Establishing New Processes for Shifting Demands
The rapid assimilation of technology into smart cars means automakers are working more closely with tech companies — and being forced to reconcile their distinct design processes. While automotive manufacturers typically like to take their time developing one product before moving forward with high-volume production, software companies prefer to “fail and fix” through a rapid prototyping process. To successfully integrate with the latest technologies, car makers will need to quicken their design processes to match.
The Kaizen methodology is crucial to this pre-production experimentation process. A Japanese business philosophy famously used by Toyota, Kaizen promotes a culture of continuous improvement through collaboration across departments. After just a few months of utilizing this approach, companies can quickly identify opportunities for process improvements and cost savings, allowing for maximum production efficiency and minimal assembly line backlog.
Many automakers are putting this methodology into practice through additive manufacturing — designing parts for vehicles with special software and using the geometry to print a 3D model. This form of rapid prototyping places a physical part in the designer’s hands in a matter of days or even hours, instead of taking weeks to design and build. In an industry that requires hundreds of small parts to complete each product, automakers simply can’t afford to wait.
Even after aligning their prototyping processes with their tech business partners’, traditional auto manufacturers still lack some of the specific technologies needed to make connected, intelligent cars — features like web networking, sensors, and software. This skill deficit has been an invitation for high-tech companies like Apple and Google to begin creating proprietary critical components for increasingly autonomous automobiles’ networking and communications capabilities.
Developing Better Relationships with Suppliers
Despite the excitement involved in building lighter, smarter cars, automakers cannot allow budding business opportunities to detract from their existing supplier relationships. According to a 2016 North American Automotive OEM-Supplier Working Relations Index Study from Mississippi-based consulting firm Planning Perspectives Inc., suppliers ranked auto OEMs’ interaction efforts as “adequate,” at best.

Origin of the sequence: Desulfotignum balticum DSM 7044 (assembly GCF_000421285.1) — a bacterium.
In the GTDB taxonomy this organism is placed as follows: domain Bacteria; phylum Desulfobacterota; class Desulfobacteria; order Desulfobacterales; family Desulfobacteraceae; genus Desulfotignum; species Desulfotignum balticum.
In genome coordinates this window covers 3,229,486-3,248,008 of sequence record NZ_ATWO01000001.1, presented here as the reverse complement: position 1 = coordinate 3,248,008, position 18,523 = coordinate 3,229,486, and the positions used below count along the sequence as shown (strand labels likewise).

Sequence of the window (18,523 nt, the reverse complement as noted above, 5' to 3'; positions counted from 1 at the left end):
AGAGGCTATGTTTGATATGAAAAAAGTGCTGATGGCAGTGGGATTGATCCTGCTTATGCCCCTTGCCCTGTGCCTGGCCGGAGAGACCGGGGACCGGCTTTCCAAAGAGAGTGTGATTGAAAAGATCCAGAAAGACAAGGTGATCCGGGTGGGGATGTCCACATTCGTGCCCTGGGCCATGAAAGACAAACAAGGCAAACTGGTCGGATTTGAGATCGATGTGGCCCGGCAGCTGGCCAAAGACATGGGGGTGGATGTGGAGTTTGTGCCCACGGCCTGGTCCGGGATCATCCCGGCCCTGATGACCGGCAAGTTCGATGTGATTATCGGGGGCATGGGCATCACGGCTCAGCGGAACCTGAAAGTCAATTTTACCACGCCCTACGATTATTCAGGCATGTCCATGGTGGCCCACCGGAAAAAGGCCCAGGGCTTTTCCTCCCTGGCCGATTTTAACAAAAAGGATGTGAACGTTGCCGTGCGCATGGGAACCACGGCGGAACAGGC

Planning Perspectives President John Henke added, “At a time of record profits when the automakers should be investing in building more collaborative relations with their suppliers, the major indicators of this year’s study suggest this isn’t happening.”
Price negotiations appear to be one of the biggest strains on these relationships and have the potential to greatly hurt profits. Car makers spend up to 70-80% of their revenue on auto parts from suppliers, but by being too aggressive during negotiations, automakers are not only failing to receive the discounts they’re looking for, they’re also frustrating suppliers in the process.
OEMs — and purchasing departments, especially — will need to invest more resources into employee training and partnership programs at every level in order to build trust with suppliers. It may seem like a nonessential focus now, but having solid, reliable supplier relationships is critical for cost savings and productivity when business isn’t booming.
Car makers spend up to 70-80% of their revenue on auto parts from suppliers.